The online version of this article (doi:10.1186/s12903-015-0097-4) contains supplementary material, which is available to authorized users.
The authors declare that they have no competing interests
BC contributed to the design of the study, conducted the statistical analysis, and drafted the manuscript. JC contributed to the design of the study, the analysis plan, and critically reviewed and revised the manuscript. JF conceived the research question, contributed to the design of the study, and critically reviewed and revised the manuscript. All authors read and approved the final manuscript.
Consensus guidelines support non-operative preventives for dental caries management; yet, their use in practice is far from universal. The purpose of this study was to evaluate the effectiveness of non-operative anti-caries agents in caries prevention among high caries risk adults at a university clinic where risk-based caries management is emphasized.
This retrospective observational study drew data from the electronic patient records of non-edentulous adult patients deemed to be at high risk for dental caries during baseline oral evaluations that were completed between July 1, 2007 and December 31, 2012 at a dental university in the United States. We calculated and compared adjusted mean estimates for the number of new decayed or restored teeth (DFT increment) from baseline to the next completed oral evaluation (N = 2,724 patients with follow-up) across three categories of delivery of non-operative anti-caries agents (e.g., high-concentration fluoride toothpaste, chlorhexidine rinse, xylitol products): never, at a single appointment, or at ≥2 appointments ≥4 weeks apart. Estimates were adjusted for patient and provider characteristics, baseline dental status, losses-to-follow-up, and follow-up time.
Approximately half the patients did not receive any form of non-operative anti-caries agent. Most that received anti-caries agents were given more than one type of product in combination. One-time delivery of anti-caries agents was associated with a similar DFT increment as receiving no such therapy (difference in increment: -0.04; 95 % CI: -0.28, 0.21). However, repeated, spaced delivery of anti-caries agents was associated with approximately one decayed or restored tooth prevented over 18 months for every three patients treated (difference in increment: -0.35; 95 % CI: -0.65, -0.08).
These results lend evidence that repeatedly receiving anti-caries agents can reduce tooth decay among high-risk patients engaged in regular dental care.
Additional file 1: STROBE Statement—Checklist of items that should be included in reports of cohort studies. (DOC 82 kb)12903_2015_97_MOESM1_ESM.doc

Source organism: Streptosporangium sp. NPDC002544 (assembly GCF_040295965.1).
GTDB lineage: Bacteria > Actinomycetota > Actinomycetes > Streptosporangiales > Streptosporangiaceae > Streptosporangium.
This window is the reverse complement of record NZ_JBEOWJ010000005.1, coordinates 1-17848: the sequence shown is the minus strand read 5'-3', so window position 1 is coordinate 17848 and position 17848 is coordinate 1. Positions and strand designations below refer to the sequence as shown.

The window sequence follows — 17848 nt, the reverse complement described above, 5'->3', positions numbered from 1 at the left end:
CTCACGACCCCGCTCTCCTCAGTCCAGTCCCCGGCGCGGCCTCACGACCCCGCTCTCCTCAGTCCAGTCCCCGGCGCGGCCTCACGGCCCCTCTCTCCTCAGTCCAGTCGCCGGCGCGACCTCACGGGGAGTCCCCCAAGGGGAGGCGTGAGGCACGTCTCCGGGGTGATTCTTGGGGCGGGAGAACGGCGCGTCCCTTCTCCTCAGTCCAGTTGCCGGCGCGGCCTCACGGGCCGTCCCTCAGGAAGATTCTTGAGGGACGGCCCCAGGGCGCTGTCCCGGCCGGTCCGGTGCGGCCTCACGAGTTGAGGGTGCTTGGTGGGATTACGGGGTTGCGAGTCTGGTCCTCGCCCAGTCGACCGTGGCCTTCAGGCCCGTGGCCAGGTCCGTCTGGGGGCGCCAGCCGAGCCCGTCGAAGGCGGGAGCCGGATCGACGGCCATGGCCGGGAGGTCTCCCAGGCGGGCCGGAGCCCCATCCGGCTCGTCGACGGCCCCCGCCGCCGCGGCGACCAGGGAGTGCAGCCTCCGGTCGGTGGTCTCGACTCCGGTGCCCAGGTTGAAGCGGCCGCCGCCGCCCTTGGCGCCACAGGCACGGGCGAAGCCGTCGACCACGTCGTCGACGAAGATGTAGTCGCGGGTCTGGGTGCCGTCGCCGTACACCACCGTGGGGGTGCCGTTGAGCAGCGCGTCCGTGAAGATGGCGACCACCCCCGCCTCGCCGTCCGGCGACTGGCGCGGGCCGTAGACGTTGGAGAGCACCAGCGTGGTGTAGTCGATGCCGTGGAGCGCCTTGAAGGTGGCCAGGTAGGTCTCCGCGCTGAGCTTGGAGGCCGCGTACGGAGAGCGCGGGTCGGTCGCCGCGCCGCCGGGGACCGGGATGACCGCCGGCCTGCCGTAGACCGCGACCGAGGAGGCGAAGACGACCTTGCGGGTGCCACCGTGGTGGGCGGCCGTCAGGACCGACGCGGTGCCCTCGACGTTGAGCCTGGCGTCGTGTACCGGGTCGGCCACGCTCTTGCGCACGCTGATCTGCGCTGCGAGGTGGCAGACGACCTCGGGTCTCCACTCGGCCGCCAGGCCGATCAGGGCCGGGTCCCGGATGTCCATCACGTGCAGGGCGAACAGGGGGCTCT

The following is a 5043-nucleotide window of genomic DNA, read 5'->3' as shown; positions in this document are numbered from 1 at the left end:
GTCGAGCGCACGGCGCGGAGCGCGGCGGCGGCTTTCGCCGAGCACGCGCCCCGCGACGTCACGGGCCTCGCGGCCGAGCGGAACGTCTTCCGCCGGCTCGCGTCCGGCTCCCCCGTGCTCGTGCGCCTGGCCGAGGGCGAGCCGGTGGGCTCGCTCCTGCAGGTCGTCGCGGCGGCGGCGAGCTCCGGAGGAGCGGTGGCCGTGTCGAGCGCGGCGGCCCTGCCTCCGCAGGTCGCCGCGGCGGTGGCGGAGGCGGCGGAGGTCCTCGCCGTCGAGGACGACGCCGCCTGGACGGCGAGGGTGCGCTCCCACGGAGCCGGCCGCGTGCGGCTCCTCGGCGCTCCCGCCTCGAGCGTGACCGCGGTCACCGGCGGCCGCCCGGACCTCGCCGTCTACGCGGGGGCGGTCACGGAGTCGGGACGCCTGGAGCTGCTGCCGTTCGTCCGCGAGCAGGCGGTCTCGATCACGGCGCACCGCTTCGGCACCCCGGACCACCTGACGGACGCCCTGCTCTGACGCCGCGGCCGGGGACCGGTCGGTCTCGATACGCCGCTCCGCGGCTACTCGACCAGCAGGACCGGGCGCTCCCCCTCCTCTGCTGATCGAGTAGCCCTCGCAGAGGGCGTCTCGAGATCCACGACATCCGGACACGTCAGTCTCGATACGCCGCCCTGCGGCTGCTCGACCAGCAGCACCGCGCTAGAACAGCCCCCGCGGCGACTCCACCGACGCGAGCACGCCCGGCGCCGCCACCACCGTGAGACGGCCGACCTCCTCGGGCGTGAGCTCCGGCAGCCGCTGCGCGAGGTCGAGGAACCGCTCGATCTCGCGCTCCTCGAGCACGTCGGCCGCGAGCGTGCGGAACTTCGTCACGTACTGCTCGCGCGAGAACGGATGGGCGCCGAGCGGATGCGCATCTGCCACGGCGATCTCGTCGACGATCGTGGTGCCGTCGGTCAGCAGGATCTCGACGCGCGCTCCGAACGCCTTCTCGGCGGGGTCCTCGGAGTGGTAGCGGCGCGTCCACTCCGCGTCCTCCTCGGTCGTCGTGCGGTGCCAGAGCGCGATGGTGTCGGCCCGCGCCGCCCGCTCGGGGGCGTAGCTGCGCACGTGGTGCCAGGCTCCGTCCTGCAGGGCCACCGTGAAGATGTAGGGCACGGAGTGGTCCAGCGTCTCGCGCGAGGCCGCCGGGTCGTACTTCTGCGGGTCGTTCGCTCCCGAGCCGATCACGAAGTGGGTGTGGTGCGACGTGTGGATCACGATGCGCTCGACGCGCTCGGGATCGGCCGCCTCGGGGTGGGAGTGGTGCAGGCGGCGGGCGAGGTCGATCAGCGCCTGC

Diagnosis and Management of Dental Caries Throughout Life. NIH Consensus Statement March 26–28 2001; 18 (1): 1–24. 2001. http://consensus.nih.gov/2001/2001DentalCaries115html.htm. Accessed 13 Jan 2015.
Fellows JL, Gordan VV, Gilbert GH, Rindal DB, Qvist V, Litaker MS, et al. Dentist and practice characteristics associated with restorative treatment of enamel caries in permanent teeth: multiple-regression modeling of observational clinical data from the National Dental PBRN. Am J Dent. 2014;27:91–9. PubMedPubMedCentral
Gomez J, Ellwood RP, Martignon S, Pretty IA. Dentists’ perspectives on caries-related treatment decisions. Community Dent Health. 2014;31:91–8. PubMed
Featherstone JD, Doméjean-Orliaguet S, Jenson L, Wolff M, Young DA. Caries risk assessment in practice for age 6 through adult. J Calif Dent Assoc. 2007;35:703–7. 710–3. PubMed
Wright JT. Current evidence for remineralizing therapeutics in caries management. J Dent Hyg. 2012;86:35–6. PubMed
Jenson L, Budenz AW, Featherstone JD, Ramos-Gomez FJ, Spolsky VW, Young DA. Clinical protocols for caries management by risk assessment. J Calif Dent Assoc. 2007;35:714–23. PubMed
Young DA, Featherstone JD, Roth JR. Curing the silent epidemic: caries management in the 21st century and beyond. J Calif Dent Assoc. 2007;35:681–5. PubMed
Doméjean S, White JM, Featherstone JD. Validation of the CDA CAMBRA caries risk assessment--a six-year retrospective study. J Calif Dent Assoc. 2011;39:709–15. PubMed
von Elm E, Altman DG, Egger M, Pocock SJ, Gøtzsche PC, Vandenbroucke JP, et al. The strengthening the reporting of observational studies in epidemiology (STROBE) statement: guidelines for reporting observational studies. PLoS Med. 2007;4:e296. CrossRef
Slade GD, Bailie RS, Roberts-Thomson K, Leach AJ, Raye I, Endean C, et al. Effect of health promotion and fluoride varnish on dental caries among Australian Aboriginal children: results from a community-randomized controlled trial. Community Dent Oral Epidemiol. 2011;39:29–43. CrossRefPubMedPubMedCentral
- Non-operative anti-caries agents and dental caries increment among adults at high caries risk: a retrospective cohort study
Benjamin W. Chaffee
John DB Featherstone
- BioMed Central
Neu im Fachgebiet Zahnmedizin
Mail Icon II